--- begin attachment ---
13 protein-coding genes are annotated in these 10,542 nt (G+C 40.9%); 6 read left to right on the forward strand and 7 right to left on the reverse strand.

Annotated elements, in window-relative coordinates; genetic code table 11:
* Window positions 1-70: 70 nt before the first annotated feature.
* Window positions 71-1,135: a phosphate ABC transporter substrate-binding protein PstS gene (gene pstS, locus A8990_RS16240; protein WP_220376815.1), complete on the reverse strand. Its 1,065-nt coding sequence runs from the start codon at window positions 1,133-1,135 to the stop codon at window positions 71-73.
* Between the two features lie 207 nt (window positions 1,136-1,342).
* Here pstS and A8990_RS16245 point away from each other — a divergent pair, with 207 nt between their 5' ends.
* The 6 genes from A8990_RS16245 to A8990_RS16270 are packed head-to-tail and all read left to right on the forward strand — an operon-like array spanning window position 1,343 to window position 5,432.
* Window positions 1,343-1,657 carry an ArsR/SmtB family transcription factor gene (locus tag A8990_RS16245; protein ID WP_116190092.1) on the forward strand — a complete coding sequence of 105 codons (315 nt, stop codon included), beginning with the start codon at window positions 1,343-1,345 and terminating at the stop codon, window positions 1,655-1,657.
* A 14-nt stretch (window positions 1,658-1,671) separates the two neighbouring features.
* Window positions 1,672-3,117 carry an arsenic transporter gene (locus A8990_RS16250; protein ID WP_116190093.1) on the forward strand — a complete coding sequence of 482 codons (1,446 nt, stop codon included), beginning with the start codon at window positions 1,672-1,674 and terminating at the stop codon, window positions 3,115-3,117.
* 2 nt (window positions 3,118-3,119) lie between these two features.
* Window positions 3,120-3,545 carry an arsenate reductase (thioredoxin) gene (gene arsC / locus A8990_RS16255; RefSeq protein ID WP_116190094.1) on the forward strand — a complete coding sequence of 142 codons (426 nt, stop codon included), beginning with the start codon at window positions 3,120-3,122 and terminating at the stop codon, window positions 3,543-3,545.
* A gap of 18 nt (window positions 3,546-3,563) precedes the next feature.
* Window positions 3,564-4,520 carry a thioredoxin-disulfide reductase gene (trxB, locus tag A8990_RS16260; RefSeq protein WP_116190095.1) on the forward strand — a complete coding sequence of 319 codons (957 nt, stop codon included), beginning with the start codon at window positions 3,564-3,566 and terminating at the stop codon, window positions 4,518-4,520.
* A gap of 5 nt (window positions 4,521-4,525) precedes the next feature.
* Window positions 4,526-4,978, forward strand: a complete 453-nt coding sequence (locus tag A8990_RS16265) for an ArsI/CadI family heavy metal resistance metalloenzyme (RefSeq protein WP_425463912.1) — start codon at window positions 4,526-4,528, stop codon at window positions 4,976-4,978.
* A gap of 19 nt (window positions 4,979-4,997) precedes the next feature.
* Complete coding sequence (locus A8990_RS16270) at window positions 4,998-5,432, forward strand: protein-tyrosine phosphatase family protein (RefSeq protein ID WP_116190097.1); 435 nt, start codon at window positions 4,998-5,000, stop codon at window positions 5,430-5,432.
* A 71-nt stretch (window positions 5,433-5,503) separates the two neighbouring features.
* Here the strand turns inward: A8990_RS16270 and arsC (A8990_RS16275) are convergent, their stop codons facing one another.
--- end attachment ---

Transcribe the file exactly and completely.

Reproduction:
13 protein-coding genes are annotated in these 10,542 nt (G+C 40.9%); 6 read left to right on the forward strand and 7 right to left on the reverse strand.

Annotated elements, in window-relative coordinates; genetic code table 11:
* Window positions 1-70: 70 nt before the first annotated feature.
* Window positions 71-1,135: a phosphate ABC transporter substrate-binding protein PstS gene (gene pstS, locus A8990_RS16240; protein WP_220376815.1), complete on the reverse strand. Its 1,065-nt coding sequence runs from the start codon at window positions 1,133-1,135 to the stop codon at window positions 71-73.
* Between the two features lie 207 nt (window positions 1,136-1,342).
* Here pstS and A8990_RS16245 point away from each other — a divergent pair, with 207 nt between their 5' ends.
* The 6 genes from A8990_RS16245 to A8990_RS16270 are packed head-to-tail and all read left to right on the forward strand — an operon-like array spanning window position 1,343 to window position 5,432.
* Window positions 1,343-1,657 carry an ArsR/SmtB family transcription factor gene (locus tag A8990_RS16245; protein ID WP_116190092.1) on the forward strand — a complete coding sequence of 105 codons (315 nt, stop codon included), beginning with the start codon at window positions 1,343-1,345 and terminating at the stop codon, window positions 1,655-1,657.
* A 14-nt stretch (window positions 1,658-1,671) separates the two neighbouring features.
* Window positions 1,672-3,117 carry an arsenic transporter gene (locus A8990_RS16250; protein ID WP_116190093.1) on the forward strand — a complete coding sequence of 482 codons (1,446 nt, stop codon included), beginning with the start codon at window positions 1,672-1,674 and terminating at the stop codon, window positions 3,115-3,117.
* 2 nt (window positions 3,118-3,119) lie between these two features.
* Window positions 3,120-3,545 carry an arsenate reductase (thioredoxin) gene (gene arsC / locus A8990_RS16255; RefSeq protein ID WP_116190094.1) on the forward strand — a complete coding sequence of 142 codons (426 nt, stop codon included), beginning with the start codon at window positions 3,120-3,122 and terminating at the stop codon, window positions 3,543-3,545.
* A gap of 18 nt (window positions 3,546-3,563) precedes the next feature.
* Window positions 3,564-4,520 carry a thioredoxin-disulfide reductase gene (trxB, locus tag A8990_RS16260; RefSeq protein WP_116190095.1) on the forward strand — a complete coding sequence of 319 codons (957 nt, stop codon included), beginning with the start codon at window positions 3,564-3,566 and terminating at the stop codon, window positions 4,518-4,520.
* A gap of 5 nt (window positions 4,521-4,525) precedes the next feature.
* Window positions 4,526-4,978, forward strand: a complete 453-nt coding sequence (locus tag A8990_RS16265) for an ArsI/CadI family heavy metal resistance metalloenzyme (RefSeq protein WP_425463912.1) — start codon at window positions 4,526-4,528, stop codon at window positions 4,976-4,978.
* A gap of 19 nt (window positions 4,979-4,997) precedes the next feature.
* Complete coding sequence (locus A8990_RS16270) at window positions 4,998-5,432, forward strand: protein-tyrosine phosphatase family protein (RefSeq protein ID WP_116190097.1); 435 nt, start codon at window positions 4,998-5,000, stop codon at window positions 5,430-5,432.
* A 71-nt stretch (window positions 5,433-5,503) separates the two neighbouring features.
* Here the strand turns inward: A8990_RS16270 and arsC (A8990_RS16275) are convergent, their stop codons facing one another.